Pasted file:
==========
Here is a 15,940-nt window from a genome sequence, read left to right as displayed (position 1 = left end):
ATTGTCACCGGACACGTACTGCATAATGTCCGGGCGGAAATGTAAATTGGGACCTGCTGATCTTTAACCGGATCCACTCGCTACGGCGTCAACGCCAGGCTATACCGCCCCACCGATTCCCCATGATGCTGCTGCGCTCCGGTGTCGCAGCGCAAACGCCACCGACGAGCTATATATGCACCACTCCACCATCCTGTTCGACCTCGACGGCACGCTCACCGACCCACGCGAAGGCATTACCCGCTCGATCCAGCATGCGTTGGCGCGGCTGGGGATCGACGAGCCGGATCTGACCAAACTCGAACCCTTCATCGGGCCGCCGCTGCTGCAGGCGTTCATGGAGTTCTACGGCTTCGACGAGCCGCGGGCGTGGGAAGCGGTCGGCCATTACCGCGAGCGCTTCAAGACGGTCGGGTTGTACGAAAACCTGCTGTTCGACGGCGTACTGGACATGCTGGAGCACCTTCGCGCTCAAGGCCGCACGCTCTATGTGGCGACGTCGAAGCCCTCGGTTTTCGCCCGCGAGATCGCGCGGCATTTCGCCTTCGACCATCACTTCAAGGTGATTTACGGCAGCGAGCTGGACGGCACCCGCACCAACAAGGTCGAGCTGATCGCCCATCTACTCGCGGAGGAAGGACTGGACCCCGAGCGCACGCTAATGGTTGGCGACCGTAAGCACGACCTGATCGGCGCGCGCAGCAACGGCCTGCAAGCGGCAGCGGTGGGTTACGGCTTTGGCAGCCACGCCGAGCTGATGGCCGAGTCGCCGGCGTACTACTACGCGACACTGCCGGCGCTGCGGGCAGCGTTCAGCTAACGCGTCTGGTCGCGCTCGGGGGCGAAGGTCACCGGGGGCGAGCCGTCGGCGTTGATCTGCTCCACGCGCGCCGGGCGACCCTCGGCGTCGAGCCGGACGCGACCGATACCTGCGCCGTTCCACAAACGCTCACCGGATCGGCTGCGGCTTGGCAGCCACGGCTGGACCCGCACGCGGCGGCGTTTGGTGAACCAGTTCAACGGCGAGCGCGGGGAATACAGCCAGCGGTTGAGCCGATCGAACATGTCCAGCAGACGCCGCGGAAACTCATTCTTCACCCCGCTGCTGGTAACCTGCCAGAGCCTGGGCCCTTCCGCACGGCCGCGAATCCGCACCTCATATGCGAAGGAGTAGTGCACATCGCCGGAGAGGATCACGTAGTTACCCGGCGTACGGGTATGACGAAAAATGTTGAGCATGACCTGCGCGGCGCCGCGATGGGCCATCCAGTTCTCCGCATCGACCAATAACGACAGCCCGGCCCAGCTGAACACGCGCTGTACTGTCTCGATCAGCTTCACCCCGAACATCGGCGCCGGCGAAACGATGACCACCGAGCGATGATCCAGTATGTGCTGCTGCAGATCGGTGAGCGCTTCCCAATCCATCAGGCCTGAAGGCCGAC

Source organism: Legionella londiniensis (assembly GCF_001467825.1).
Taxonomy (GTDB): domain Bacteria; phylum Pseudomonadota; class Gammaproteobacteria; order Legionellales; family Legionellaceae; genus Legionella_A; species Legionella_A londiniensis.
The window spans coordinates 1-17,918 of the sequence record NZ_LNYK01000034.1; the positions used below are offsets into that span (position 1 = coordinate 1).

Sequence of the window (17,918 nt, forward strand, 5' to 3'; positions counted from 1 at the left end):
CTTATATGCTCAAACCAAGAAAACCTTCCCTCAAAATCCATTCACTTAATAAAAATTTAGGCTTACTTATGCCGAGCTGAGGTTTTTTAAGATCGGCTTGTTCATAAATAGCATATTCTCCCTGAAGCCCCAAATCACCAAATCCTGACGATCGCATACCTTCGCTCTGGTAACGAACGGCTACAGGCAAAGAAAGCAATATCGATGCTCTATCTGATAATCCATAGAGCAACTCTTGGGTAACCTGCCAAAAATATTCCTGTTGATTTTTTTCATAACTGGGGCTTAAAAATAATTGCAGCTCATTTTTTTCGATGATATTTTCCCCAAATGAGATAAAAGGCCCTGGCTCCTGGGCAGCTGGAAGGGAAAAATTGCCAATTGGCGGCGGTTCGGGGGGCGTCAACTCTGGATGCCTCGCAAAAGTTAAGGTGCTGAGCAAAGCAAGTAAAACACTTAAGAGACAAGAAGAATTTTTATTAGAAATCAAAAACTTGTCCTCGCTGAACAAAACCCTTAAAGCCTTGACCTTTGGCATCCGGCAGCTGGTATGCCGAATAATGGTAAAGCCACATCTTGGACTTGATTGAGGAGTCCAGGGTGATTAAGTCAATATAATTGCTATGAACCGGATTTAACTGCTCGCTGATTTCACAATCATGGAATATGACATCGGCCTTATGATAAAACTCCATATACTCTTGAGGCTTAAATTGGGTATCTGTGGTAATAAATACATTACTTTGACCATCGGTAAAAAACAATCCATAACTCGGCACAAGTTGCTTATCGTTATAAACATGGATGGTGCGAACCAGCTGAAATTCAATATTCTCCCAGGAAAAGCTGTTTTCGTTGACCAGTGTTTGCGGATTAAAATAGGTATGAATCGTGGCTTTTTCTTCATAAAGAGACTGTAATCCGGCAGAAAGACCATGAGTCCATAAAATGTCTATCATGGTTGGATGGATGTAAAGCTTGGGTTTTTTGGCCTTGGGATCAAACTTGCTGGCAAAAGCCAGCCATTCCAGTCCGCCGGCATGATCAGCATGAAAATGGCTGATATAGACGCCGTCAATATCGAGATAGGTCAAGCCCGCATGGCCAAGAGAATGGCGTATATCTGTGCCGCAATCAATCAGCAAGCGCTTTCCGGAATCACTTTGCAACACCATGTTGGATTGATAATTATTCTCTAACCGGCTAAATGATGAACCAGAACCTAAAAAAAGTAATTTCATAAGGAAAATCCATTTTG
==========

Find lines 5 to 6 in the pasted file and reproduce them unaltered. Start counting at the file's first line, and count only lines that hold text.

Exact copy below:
The window spans coordinates 1-17,918 of the sequence record NZ_LNYK01000034.1; the positions used below are offsets into that span (position 1 = coordinate 1).

Sequence of the window (17,918 nt, forward strand, 5' to 3'; positions counted from 1 at the left end):